Inside the Creation of DBRX, the World’s Most Powerful AI Model


Last Monday, about a dozen engineers and managers at the data science and AI company Databricks they gathered in conference rooms connected via Zoom to find out if they managed to build on the top artificial intelligence language example. The group spent many months, and about $10 million, training DBRX, a the main language similar in design and background OpenAI’s ChatGPT. But he wouldn’t know how powerful their creation was until the results came back from the final tests of his abilities.

“We’ve surpassed everything,” Jonathan Frankle, chief neural network architect at Databricks and leader of the team that built DBRX, finally told the crowd, which responded with emojis, cheers, and applause. Frankle usually abstains from caffeine but drinks an iced latte after pulling it overnight to record results.

Databricks will release DBRX under an open license, allowing others to build on top of its work. Frankle shared data showing that in nearly a dozen or so benchmarks that test an AI model’s ability to answer informational questions, read comprehension, solve logic problems, and generate high-quality code, DBRX was better than any other. An open source model exists.

AI Decision Makers: Jonathan Frankle, Naveen Rao, Ali Ghodsi, and Hanlin Tang.Photo: Gabriela Hasbun

It shone more Meta’s Llama 2 and Mistral’s Mixtral, two of the most popular Open source AI models available today. “Yes!” shouted Ali Ghodsi, CEO of Databricks, when the scores were revealed. “Wait, did we win the Elon thing?” Frankle replied that he had indeed won the Grok AI version recently opened with Musk’s xAIadding, “I’ll consider it a success if we get a tweet from him.”

To the surprise of the group, on several counts DBRX was also surprisingly close to GPT-4, the closed version of OpenAI that powers ChatGPT and is considered the pinnacle of machine intelligence. “We’ve set a new standard for open LLMs,” Frankle said with a huge grin.


By opening up, DBRX Databricks is also adding to the trend that is challenging the private approach of the most popular companies in modern AI development. OpenAI and Google maintain code for their GPT-4 and Gemini versions of the most widely used, but competing, languages. especially Metathey have released their models for others to use, arguing that they will advance technology by putting technology in the hands of more researchers, entrepreneurs, innovators, and sustainable businesses.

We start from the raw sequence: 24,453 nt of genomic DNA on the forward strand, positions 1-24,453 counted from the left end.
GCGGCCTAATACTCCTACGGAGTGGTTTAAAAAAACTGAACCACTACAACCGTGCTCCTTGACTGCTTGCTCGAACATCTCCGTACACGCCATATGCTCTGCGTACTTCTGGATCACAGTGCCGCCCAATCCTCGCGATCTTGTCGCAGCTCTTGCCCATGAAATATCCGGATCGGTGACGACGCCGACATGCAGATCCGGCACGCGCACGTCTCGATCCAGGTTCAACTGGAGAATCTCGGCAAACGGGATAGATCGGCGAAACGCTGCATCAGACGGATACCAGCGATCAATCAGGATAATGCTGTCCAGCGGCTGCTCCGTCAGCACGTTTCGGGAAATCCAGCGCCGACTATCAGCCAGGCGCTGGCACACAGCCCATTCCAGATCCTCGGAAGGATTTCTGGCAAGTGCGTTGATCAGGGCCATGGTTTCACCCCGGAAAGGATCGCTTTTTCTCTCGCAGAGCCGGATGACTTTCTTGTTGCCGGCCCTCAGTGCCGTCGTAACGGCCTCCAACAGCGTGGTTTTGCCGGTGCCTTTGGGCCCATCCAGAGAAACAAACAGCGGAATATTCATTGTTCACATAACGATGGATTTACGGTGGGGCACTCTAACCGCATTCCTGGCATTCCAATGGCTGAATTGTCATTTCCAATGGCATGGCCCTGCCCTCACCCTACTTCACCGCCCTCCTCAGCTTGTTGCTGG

Databricks says it also wants to be open about the work involved in creating its open source platform, something Meta has not done about other important aspects of its development. Call 2 models. The company released a blog post detailing the work that went into creating the model, and asked WIRED to spend time with Databricks engineers as they made key decisions in completing the multimillion-dollar DBRX study. This provided a glimpse into how complex and challenging it is to develop an advanced AI model—and how the latest innovations in the field promise to drive down costs. This, combined with the availability of open source models like DBRX, shows that the development of AI will not slow down anytime soon.

Ali Farhadi, CEO of the Allen Institute for AI, says greater transparency in building and training AI models is critical. This field has become increasingly secretive in recent years as companies have sought competitive advantage. Transparency is especially important when there are concerns about the risks that advanced AI models could pose, he says. Farhadi said: “I am very happy to see every effort to be free. “I believe that a large part of the market is going to open source models. We need more of that.”


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